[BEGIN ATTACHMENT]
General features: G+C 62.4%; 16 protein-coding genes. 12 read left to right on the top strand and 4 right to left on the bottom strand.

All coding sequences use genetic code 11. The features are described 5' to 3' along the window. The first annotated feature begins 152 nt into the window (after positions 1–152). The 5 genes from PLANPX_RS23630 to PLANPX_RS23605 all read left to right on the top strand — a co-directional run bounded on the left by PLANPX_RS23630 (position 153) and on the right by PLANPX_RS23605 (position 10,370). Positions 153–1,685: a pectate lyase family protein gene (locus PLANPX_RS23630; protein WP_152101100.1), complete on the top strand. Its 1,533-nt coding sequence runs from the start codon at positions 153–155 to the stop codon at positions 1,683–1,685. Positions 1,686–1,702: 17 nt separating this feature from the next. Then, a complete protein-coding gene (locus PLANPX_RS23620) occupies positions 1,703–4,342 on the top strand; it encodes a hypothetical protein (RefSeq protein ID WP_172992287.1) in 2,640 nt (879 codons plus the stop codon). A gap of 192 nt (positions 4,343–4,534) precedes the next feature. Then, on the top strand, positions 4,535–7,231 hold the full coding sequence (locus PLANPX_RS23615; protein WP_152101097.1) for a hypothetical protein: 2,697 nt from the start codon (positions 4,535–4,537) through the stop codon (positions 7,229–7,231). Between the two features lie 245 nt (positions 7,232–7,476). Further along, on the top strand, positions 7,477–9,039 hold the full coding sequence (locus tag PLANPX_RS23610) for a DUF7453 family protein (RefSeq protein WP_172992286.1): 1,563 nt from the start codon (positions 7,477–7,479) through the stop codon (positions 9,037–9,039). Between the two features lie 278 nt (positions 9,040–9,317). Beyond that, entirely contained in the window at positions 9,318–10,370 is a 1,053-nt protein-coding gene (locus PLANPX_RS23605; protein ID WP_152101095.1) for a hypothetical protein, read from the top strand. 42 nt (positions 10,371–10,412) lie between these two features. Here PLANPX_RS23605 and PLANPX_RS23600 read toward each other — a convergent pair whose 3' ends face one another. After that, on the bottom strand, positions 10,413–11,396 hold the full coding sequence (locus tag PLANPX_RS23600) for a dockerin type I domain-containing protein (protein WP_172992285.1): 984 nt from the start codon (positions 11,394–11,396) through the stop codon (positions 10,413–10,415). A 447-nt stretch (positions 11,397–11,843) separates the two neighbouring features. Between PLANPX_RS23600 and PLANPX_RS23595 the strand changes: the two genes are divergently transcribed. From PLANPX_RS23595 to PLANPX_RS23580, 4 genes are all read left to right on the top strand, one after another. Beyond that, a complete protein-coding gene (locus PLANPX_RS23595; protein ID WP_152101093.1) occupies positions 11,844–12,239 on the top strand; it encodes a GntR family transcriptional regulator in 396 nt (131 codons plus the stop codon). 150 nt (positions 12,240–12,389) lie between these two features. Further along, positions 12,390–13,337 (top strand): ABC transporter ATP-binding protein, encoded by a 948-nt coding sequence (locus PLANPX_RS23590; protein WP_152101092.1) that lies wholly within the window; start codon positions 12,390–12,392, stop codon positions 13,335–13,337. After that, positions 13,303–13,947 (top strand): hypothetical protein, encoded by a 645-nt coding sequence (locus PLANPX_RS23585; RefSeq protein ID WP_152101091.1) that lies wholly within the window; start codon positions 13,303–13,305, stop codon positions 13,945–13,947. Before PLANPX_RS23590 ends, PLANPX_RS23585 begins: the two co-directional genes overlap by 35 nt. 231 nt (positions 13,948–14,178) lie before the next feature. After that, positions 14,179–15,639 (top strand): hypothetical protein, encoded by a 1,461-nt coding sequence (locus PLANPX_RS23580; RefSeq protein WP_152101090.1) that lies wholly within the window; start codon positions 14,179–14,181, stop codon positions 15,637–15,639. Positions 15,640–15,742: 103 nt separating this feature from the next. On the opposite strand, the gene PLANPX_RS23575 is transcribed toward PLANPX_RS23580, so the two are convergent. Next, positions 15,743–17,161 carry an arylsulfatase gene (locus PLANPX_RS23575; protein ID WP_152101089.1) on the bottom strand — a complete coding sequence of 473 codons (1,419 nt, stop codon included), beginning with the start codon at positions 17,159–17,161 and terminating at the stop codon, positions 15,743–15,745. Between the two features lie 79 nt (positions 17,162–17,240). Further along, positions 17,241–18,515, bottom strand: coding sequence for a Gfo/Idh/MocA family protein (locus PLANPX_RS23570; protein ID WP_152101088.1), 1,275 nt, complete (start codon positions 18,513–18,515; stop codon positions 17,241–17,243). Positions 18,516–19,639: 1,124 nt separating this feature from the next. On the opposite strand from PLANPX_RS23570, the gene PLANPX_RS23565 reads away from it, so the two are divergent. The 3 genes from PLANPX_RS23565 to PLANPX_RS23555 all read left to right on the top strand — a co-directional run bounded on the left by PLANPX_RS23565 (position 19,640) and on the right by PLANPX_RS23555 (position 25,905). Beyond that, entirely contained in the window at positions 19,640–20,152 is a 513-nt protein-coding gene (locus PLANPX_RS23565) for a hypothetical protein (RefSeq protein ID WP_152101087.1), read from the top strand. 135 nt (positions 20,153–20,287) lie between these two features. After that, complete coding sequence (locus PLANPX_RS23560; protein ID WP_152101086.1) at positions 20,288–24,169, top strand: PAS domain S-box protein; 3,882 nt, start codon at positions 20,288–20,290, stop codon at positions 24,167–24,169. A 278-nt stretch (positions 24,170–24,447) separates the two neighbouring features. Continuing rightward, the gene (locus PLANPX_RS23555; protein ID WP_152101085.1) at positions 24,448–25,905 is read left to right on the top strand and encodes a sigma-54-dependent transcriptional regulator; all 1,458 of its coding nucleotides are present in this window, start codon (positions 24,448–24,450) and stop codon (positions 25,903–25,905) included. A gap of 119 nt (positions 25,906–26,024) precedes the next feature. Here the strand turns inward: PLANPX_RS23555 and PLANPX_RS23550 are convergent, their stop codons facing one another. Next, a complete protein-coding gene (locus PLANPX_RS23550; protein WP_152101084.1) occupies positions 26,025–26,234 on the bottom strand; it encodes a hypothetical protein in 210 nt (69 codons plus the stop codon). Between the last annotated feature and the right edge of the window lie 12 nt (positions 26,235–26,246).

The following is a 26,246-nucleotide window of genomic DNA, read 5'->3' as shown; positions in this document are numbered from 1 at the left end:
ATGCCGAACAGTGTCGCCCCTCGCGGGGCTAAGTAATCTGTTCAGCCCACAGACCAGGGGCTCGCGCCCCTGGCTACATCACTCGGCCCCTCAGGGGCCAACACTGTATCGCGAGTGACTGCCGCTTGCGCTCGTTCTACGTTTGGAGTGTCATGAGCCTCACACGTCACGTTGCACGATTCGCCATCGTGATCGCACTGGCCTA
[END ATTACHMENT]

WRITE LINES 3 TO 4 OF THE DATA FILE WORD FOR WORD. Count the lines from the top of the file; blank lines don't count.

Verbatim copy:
The following is a 26,246-nucleotide window of genomic DNA, read 5'->3' as shown; positions in this document are numbered from 1 at the left end:
ATGCCGAACAGTGTCGCCCCTCGCGGGGCTAAGTAATCTGTTCAGCCCACAGACCAGGGGCTCGCGCCCCTGGCTACATCACTCGGCCCCTCAGGGGCCAACACTGTATCGCGAGTGACTGCCGCTTGCGCTCGTTCTACGTTTGGAGTGTCATGAGCCTCACACGTCACGTTGCACGATTCGCCATCGTGATCGCACTGGCCTA